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Washington View

June 8, 2011

LightSquared GPS Interference Controversy Headlines National PNT Advisory Board Meeting

The Space-Based PNT National Coordination Office is located in the Dept. of Commerce Hoover Building

Representatives from the Federal Aviation Administration (FAA), LightSquared, and Trimble will weigh in on the GPS vs. LightSquared interference at the afternoon session of a National Space-Based Positioning, Navigation and Timing (PNT) Advisory Board meeting tomorrow (June 9, 2011).

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By Dee Ann Divis
May 27, 2011

Congress Moves to Protect GPS Users from LightSquared Interference

The Federal Communications Commission (FCC) report on the level of interference between LightSquared’s proposed mobile broadband network and GPS receivers is due in a couple of weeks. Meanwhile, the fight over final approval of the system has rolled into the halls of Congress.

On Thursday (May 26) the House approved an amended 2012 Defense Authorization bill requiring the Federal Communications Commission to withhold full approval of the LightSquared 4G-LTE system and disallow operations until interference issues with military receivers are resolved.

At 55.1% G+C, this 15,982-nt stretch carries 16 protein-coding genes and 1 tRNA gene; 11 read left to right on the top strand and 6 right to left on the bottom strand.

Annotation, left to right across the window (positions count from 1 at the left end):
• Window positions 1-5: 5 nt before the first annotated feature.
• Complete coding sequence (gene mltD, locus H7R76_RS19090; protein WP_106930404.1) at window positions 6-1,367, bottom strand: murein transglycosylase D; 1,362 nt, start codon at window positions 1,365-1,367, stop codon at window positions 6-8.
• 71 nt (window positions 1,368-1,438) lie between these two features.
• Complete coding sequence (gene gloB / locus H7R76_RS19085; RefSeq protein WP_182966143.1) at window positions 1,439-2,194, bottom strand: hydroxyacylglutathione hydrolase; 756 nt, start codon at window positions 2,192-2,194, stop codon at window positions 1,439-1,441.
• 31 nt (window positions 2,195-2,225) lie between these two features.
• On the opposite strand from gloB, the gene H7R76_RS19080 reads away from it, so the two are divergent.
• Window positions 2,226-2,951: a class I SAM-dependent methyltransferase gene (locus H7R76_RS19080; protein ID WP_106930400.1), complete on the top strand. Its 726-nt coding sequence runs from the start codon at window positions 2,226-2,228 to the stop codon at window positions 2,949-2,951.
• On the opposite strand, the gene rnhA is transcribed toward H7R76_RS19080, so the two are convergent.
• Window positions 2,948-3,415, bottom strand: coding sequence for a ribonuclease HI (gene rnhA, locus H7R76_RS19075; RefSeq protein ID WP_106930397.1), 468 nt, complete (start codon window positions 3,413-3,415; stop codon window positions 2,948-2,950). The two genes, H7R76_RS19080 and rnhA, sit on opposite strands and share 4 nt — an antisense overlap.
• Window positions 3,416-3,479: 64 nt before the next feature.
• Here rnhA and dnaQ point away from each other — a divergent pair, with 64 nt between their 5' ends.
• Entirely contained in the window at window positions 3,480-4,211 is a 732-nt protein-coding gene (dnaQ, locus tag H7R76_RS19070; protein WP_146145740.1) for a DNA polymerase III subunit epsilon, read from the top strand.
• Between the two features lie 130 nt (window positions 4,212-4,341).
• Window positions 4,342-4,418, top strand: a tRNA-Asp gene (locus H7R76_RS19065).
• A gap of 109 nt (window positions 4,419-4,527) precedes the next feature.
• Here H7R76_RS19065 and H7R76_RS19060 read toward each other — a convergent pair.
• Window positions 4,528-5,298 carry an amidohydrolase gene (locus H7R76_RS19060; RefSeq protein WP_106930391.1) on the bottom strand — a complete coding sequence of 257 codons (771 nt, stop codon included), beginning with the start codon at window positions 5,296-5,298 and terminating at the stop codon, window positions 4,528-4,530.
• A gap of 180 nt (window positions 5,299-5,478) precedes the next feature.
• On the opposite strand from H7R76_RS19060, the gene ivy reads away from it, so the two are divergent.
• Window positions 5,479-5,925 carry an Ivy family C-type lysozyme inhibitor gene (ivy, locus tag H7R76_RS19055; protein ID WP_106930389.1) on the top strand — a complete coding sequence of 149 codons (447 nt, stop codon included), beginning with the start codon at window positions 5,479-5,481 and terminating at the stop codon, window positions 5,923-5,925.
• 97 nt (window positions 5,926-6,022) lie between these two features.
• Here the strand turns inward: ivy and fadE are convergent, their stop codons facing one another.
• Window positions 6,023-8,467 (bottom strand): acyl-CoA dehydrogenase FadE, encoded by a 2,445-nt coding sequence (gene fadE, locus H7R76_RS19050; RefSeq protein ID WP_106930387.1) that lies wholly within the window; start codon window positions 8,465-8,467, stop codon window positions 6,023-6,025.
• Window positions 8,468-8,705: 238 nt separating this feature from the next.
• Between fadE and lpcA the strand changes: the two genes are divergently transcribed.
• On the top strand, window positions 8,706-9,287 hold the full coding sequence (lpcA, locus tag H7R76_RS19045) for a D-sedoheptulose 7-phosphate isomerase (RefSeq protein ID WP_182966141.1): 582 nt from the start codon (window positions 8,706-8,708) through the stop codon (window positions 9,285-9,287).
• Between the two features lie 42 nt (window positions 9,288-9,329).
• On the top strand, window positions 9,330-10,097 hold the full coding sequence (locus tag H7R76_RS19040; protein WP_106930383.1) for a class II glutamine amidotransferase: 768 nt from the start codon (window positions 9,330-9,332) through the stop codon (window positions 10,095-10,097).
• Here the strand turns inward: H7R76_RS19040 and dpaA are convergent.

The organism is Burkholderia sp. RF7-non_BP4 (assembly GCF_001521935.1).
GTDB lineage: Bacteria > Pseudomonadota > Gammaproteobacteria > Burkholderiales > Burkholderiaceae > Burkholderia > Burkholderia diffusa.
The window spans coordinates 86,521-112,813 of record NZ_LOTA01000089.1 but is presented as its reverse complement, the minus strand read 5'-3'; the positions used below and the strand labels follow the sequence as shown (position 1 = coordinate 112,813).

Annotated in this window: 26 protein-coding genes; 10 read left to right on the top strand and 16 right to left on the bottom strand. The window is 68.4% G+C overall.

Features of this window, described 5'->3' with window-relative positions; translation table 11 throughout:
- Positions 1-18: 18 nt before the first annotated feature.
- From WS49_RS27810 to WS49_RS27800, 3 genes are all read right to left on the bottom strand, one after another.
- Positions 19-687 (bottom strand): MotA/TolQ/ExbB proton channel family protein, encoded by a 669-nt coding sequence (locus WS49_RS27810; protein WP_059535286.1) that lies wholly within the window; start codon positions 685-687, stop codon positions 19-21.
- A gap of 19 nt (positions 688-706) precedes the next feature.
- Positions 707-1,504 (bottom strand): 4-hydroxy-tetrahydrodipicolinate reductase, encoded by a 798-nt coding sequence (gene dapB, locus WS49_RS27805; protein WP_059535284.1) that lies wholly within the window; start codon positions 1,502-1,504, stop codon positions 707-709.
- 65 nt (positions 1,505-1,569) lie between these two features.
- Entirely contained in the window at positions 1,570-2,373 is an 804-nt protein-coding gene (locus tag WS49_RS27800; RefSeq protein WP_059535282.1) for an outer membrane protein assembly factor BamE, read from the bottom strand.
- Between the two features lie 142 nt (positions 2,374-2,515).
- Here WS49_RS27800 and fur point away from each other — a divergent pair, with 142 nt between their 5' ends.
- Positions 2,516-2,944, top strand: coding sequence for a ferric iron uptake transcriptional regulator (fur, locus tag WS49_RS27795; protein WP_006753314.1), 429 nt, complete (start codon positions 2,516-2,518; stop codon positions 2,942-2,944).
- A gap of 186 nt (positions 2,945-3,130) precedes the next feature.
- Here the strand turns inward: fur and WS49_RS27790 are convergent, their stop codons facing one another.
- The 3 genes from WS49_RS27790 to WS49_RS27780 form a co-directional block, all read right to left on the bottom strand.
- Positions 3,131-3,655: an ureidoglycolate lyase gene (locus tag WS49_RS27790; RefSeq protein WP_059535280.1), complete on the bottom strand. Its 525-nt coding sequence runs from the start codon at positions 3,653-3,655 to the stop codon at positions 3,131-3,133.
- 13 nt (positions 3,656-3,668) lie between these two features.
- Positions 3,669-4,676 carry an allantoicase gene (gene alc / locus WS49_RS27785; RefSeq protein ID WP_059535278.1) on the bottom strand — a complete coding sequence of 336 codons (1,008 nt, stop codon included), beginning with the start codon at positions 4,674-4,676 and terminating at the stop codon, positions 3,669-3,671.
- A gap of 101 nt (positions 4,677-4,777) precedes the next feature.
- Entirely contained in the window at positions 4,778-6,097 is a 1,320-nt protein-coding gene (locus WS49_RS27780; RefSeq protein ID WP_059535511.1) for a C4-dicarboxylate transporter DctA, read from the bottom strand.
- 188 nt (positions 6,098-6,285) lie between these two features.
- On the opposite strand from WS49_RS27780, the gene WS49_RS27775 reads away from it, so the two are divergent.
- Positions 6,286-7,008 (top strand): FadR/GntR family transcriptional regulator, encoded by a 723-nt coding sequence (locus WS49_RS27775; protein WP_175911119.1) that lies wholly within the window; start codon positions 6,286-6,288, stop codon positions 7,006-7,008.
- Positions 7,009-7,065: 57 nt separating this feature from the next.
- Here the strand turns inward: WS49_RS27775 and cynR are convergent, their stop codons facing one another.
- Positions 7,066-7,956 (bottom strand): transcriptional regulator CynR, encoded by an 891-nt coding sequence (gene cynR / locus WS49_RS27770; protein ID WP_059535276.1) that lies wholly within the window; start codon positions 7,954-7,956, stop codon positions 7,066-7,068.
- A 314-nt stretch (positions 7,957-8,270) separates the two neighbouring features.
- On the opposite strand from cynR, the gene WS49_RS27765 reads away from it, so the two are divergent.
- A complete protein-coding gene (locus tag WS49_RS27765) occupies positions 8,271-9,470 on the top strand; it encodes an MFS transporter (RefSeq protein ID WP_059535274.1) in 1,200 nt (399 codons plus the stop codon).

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By Dee Ann Divis
May 19, 2011

Homeland Security Steps Up to Protect GPS (But Not from LightSquared)

After a long series of fits and starts, the Department of Homeland Security is tackling the issue of interference to the GPS signal. The agency has launched a study to assess the risks to GPS service from a variety of sources — a study that, at least on paper, will lead to a plan to mitigate interference.

Unfortunately, the effort will not directly address the one potential problem consuming the thoughts of the GPS community — widespread receiver overload from the high-powered mobile broadband service proposed by the Virginia firm LightSquared.

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By Dee Ann Divis
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March 21, 2011

Can You Hear Us Now?

Most of us who have ever gotten onto an airplane know the drill: when the doors are closed and sealed and the pilots push back from the terminal, the mobile phones are turned off — along with other portable electronic devices.

There’s a reason for that. Airline operators and the Federal Aviation Administration wish to avoid any possible interference with the aircraft’s avionics that support its navigation and communications functions.

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By Dee Ann Divis